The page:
GOP-Style Dems Moving to Sell Out Poor, Liberals: Lessons From the DC Budget Fight

It's been less than two weeks since a guerilla campaign by local activists managed to restore about 20 percent from $131 million in budget cuts targeting Washington, D.C.'s neediest residents -- with little help from the mainstream media, which essentially ignored a looming shutdown of the city's shelter and disabled aid services that could have thrown thousands into the street. The city's reluctant Democratic leadership only bowed at the last minute to under-the-radar pressure to reverse some of the most obvious, draconian cuts with $27 million in restorations, especially services to the homeless.

Andy Silver, an attorney and organizer with the Washington Legal Clinic for the Homeless, has an optimistic perspective on the shelter crisis that was averted: "People need to be creative. You can still win without mainstream media attention."

Other sources familiar with the lobbying to restore homeless funding point out that some leaders in the local downtown business community were concerned about the impact on the city's image and tourism. There was a real prospect of a PR nightmare if 1,500 homeless single adults and 300 families wandered the streets after shelters closed down. So, they pressured city leaders to save the shelter system in the same week that liberal activists stepped up protest at the District's city hall, the Wilson building, with a "Reality Tour." One influential voice was developer Benjamin Miller, who wrote in the Washington Business Journal:

It is unacceptable to cast 1,500 homeless people out on the streets of the District, but that is surely what will happen if the D.C. Council fails to restore year-round operation of shelters for single homeless adults. I am asking my colleagues in the business community to reach out this week to D.C. Council members and urge full funding for homeless services. This is one of those rare opportunities for the council to do right by business, by the taxpayers and by our most vulnerable residents.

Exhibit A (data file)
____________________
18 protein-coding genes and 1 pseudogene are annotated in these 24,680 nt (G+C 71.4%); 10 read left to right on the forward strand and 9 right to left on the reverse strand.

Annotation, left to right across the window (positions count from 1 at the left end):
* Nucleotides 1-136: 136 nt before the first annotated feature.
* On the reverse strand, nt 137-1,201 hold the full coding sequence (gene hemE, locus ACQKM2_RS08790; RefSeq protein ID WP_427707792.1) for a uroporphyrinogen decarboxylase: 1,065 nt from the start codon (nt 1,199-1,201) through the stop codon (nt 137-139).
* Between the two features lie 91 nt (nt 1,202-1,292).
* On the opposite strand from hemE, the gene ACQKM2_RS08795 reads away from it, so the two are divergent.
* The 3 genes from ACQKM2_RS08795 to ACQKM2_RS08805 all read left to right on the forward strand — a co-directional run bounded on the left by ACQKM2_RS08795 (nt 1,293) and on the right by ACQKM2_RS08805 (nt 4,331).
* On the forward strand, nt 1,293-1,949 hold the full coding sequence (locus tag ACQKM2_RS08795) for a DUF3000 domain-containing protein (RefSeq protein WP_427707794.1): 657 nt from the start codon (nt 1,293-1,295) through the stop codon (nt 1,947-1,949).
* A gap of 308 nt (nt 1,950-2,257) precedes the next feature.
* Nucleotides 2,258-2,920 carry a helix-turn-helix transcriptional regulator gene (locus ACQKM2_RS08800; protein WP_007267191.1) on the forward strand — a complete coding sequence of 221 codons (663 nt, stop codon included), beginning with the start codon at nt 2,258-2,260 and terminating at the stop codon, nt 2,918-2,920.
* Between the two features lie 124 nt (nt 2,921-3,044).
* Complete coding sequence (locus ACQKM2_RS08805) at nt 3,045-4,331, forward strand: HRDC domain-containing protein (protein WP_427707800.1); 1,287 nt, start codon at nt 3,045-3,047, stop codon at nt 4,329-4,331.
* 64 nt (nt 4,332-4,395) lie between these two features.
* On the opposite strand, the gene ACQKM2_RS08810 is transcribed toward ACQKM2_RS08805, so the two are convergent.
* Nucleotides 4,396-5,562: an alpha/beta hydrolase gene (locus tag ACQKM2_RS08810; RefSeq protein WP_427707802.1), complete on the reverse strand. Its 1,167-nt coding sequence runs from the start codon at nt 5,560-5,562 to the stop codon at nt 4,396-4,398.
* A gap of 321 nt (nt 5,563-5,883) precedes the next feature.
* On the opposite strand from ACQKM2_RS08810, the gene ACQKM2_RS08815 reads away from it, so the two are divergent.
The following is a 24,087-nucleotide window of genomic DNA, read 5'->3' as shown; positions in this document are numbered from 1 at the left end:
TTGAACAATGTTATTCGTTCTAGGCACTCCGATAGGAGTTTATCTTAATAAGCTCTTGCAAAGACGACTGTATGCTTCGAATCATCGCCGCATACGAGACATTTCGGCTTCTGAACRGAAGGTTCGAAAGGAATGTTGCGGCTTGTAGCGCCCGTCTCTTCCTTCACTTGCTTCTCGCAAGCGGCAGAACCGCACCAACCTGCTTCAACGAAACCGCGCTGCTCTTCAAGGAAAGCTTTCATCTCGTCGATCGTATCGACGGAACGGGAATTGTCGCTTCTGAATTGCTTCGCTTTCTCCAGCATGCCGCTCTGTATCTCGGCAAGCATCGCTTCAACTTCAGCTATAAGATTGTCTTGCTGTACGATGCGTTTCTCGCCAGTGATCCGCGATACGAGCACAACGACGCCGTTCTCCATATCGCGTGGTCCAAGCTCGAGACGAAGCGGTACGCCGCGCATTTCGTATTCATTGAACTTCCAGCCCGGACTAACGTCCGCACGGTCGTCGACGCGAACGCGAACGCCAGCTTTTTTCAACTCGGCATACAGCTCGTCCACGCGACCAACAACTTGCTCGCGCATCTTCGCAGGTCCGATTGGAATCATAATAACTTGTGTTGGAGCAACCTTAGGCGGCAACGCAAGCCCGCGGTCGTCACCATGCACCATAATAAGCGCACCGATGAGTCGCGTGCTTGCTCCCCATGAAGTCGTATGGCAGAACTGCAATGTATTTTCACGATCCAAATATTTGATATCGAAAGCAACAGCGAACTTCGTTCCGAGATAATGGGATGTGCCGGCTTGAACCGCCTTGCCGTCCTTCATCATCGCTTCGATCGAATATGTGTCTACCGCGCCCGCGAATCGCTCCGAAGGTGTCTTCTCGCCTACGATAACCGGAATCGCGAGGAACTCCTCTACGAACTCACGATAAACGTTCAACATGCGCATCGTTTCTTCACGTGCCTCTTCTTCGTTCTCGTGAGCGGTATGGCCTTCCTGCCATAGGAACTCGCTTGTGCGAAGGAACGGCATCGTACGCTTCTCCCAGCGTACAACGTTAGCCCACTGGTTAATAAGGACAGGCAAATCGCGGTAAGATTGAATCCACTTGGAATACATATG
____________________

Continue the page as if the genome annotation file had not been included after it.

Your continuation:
Yet a Democratic mayor and a Democratic city council were on the verge of shutting down the entire shelter system and cutting of a mere $250 a month in aid to the disabled waiting for their Social Security claims to be processed. But then a small-scale grass-roots revolt prompted them to reconsider. Yet, on top of all that, the Council rejected any income tax increase on the city's wealthiest residents, including a mild proposals from the Mayor which would have added $35 million in revenues, even though 85% and more of the public in a poll -- including those earning over $100,000 -- wanted taxes on the wealthy raised to save city services.

Keshini Ladduwahetty of DC for Democracy asks, "Who are they listening to? Who are we fighting? How can we fight forces we can't even see?"

But it's really only a partial win, because other vital programs and even affordable housing services are being jettisoned altogether or slashed to the bone, including children's mental health in a city where three clinics serving the poor already closed in the last six months. Homeless services before the proposed cuts have already been so starved for funds that during the winter months, some homeless mothers with infants and newborns were turned away from shelters during cold nights -- and instead were given bus fare to ride city buses all night to keep warm.